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House commerce panel leaders want Zuckerberg to testify

WASHINGTON  — The leaders of a key House committee declared Thursday that Facebook officials failed to answer questions about a privacy scandal involving a Trump-connected data-mining company, and they want CEO Mark Zuckerberg to testify before the panel.

Reps. Greg Walden of Oregon and Frank Pallone of New Jersey said in a brief statement that the "latest revelations regarding Facebook's use and security of user data raise many serious consumer protection concerns."

Representatives from Facebook, who weren't named, briefed the committee's staff Wednesday, according to Walden and Pallone. But a spokeswoman for the committee said the session left many unanswered questions about how Facebook and third-party developers use and protect consumer data on the social media network.

Walden is chairman of the Energy and Commerce Committee, and Pallone is the panel's top ranking Democrat. Their statement comes a day after Zuckerberg said during an interview on CNN he would be "happy" to testify before Congress, but only if he was the right person to do that. He said there might be other Facebook officials better positioned to appear, depending on what Congress wanted to know.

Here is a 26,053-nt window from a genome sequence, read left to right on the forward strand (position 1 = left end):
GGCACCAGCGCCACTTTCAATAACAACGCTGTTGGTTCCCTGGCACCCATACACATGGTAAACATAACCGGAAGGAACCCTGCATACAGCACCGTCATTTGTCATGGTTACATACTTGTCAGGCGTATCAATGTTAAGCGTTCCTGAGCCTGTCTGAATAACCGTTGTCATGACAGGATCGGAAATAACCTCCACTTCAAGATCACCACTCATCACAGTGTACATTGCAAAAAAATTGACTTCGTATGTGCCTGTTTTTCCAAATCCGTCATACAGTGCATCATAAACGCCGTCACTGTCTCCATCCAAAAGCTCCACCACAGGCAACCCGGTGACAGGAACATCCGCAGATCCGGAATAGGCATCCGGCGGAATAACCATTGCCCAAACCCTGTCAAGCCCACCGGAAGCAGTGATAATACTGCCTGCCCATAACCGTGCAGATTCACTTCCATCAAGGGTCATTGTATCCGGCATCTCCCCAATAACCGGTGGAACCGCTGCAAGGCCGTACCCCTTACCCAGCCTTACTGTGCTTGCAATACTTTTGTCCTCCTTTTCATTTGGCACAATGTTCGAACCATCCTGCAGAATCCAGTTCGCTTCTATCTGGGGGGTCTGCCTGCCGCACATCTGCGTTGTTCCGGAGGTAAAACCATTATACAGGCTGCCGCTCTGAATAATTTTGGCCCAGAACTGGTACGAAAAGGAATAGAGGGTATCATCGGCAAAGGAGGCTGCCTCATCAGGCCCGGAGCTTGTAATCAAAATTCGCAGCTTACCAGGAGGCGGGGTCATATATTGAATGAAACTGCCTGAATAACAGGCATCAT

Walden and Pallone said that as Facebook's top executive, Zuckerberg is indeed the "right witness to provide answers to the American people." They said they would work with Facebook and Zuckerberg to set a date and time for a hearing in the near future.

Their call represents the first official request from a congressional oversight committee for Zuckerberg's appearance amid demands by lawmakers that Facebook explain reports that Cambridge Analytica harvested the data of more than 50 million Facebook users in order to sway elections.

That company, funded in part by Trump supporter and Long Island billionaire financier Robert Mercer, paired its vault of consumer data with voter information. The Trump campaign paid the firm nearly $6 million during the 2016 election, although it has since distanced itself.

The data was gathered through a personality test app called "This Is Your Digital Life" that was downloaded by fewer than 200,000 people. But participants unknowingly gave researchers access to the profiles of their Facebook friends, allowing them to collect data from millions more users.

Republicans on the Senate Commerce Committee sent Zuckerberg a letter Monday that said the possibility that Facebook has not been transparent with consumers is troubling. They asked for responses by next week to a series of questions, including whether Facebook is aware of any other instances in which a third-party app developer used or shared Facebook user data improperly.

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